You can also slide a switch on the Crane M2S to turn on the built-in fill light which emits up to an impressive 1000 lumens of light. You can use the switch to change the brightness by five increments.
Build and handling(opens in new tab) (opens in new tab)
The section of the gimbal that enables you to roll, tilt and pan your camera is made of metal. Each axis is controlled by a motor that produces a smooth movement.
To make the motors perform to their optimum capacity you need to spend some set-up time balancing the camera/smartphone on the gimbal. This involves unlocking, sliding and then locking the camera in place so that it stays level. It should then be easy for the gimbal to tilt, roll and pan the balanced camera with the minimum of effort using its motors.
The initial balancing process can be a challenge to master and Zhiyun’s support videos tend to be promotional rather than educational. However, we found that a quick YouTube search provided a comprehensive third-party step by step walkthrough on the set-up process.
The body of the gimbal is plastic, which helps keep its weight down to 549g. This also enables you to hold it for longer without getting arm ache when on a shoot. During our second test shoot we were startled to notice that the plastic joy-stick control knob had dropped off. Fortunately we found the detached knob in the gimbal’s bag and it clipped back onto the gimbal without any fuss.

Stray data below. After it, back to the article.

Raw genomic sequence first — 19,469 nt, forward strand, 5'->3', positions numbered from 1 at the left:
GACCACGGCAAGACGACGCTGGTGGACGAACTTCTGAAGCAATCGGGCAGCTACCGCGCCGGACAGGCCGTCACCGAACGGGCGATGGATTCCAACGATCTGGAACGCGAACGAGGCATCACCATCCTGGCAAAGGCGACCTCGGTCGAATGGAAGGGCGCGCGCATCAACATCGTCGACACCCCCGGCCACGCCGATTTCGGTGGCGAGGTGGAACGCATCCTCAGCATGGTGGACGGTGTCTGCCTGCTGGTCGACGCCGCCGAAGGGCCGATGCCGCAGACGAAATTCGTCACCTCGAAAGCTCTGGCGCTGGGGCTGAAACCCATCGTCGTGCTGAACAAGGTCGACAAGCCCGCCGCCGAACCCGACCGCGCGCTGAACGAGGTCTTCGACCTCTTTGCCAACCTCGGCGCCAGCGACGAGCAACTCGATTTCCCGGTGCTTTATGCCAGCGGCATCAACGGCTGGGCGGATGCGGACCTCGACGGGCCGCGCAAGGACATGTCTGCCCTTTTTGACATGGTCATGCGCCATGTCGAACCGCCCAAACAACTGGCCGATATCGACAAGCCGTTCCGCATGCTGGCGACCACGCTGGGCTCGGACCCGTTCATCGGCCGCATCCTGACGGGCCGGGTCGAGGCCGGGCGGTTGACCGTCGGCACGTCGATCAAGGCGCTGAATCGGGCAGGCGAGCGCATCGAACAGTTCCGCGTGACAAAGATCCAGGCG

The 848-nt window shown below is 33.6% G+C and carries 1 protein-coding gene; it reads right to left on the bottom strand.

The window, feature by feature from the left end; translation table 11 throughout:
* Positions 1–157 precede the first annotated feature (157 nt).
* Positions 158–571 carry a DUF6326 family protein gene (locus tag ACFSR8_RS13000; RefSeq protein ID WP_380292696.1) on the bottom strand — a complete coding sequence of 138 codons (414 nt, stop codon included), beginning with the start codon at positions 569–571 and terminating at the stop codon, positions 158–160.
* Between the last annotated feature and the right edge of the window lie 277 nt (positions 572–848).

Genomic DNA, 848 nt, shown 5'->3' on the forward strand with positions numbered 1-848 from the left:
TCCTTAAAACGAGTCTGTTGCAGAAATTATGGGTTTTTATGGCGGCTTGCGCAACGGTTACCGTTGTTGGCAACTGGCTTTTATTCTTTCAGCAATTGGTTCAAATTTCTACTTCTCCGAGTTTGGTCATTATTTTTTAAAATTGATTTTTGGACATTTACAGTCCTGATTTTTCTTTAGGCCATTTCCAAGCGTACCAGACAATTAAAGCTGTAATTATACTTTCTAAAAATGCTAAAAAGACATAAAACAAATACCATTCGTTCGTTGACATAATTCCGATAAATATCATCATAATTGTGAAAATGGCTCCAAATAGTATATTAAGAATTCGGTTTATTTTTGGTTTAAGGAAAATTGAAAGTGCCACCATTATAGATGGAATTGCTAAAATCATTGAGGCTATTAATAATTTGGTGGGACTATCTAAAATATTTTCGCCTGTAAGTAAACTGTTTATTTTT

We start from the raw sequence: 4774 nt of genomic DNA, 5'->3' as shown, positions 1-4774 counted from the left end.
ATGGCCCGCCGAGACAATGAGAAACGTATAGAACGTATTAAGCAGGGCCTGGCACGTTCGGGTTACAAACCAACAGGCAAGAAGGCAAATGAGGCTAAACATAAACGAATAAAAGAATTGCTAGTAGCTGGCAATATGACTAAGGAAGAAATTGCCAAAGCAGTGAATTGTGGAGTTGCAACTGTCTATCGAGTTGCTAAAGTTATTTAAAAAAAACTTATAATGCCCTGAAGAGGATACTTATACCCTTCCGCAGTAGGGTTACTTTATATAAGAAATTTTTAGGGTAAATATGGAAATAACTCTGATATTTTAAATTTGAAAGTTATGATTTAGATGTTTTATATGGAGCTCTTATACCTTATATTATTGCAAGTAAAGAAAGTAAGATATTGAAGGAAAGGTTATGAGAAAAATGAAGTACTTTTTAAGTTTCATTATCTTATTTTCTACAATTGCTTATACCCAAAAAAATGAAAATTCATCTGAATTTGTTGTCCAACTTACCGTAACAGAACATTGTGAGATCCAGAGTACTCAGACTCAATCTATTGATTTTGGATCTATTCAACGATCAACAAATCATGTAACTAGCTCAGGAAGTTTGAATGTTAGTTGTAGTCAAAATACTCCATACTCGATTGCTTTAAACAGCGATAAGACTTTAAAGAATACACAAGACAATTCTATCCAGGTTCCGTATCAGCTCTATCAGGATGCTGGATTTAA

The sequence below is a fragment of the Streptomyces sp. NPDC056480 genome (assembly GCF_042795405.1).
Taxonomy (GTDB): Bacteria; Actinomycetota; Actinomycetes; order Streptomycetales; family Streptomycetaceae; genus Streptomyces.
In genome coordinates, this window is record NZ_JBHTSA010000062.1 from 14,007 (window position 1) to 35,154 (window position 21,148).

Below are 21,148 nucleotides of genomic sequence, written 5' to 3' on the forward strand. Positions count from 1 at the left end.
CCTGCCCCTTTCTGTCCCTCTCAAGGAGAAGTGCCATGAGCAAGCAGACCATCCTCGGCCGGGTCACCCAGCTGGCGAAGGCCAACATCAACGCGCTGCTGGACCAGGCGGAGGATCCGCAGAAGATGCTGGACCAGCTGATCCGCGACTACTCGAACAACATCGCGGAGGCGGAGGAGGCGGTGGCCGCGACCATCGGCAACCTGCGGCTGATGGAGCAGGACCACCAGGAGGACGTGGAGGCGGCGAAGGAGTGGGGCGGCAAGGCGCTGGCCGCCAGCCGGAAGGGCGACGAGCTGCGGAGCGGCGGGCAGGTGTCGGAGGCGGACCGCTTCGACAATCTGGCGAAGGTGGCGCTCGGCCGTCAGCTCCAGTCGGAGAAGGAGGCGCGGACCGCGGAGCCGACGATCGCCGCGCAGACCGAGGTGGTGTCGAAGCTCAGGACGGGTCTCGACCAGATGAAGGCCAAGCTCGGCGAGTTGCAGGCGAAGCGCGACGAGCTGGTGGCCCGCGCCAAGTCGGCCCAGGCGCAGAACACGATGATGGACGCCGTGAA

Performance(opens in new tab)
As you’ll see from our test footage, the Crane M2S can swoop your smartphone around smoothly and effortlessly. However, when we mounted a Panasonic GH5 with a 15-35mm lens the gimbal went to sleep within a few seconds, indicating that it wasn’t happy with the heavier camera load.
The GH5 is listed as a compatible camera, but we’d be very cautious about recommending the Crane M2S for use with cameras of this size and weight. It can also be trickier to lock a larger camera in place on the gimbal as the camera’s wider body can stop you tightening some of the locking mounts.
However, when carrying our iPhone 13 Pro Max the Crane M2S performed perfectly. We enjoyed experimenting with the various modes, especially with the drone-style floating movement produced when shooting in POV mode. Modes such as Follow or Go cause the gimbal to pan and tilt, so you can intuitively produce interesting camera work that tells a story in a few seconds.
The double act of the Crane M2S and a smartphone can produce sweeping and gliding camera moves that are as slick and impressive as those featured in Hollywood movies. The gimbal’s different Menu modes enable you to perform complex camera moves such as tilts, pans and even drone-like banking manoeuvres (see the POV section in our test video). If you need to add some camera movement to your stock video clips then this gadget will certainly make your footage more marketable.
On the downside, you might need to keep an eye on the plastic joystick knob to make sure it stays attached. The joystick isn’t essential but it does help you fine-tune the starting position of the gimbal for perfect composition.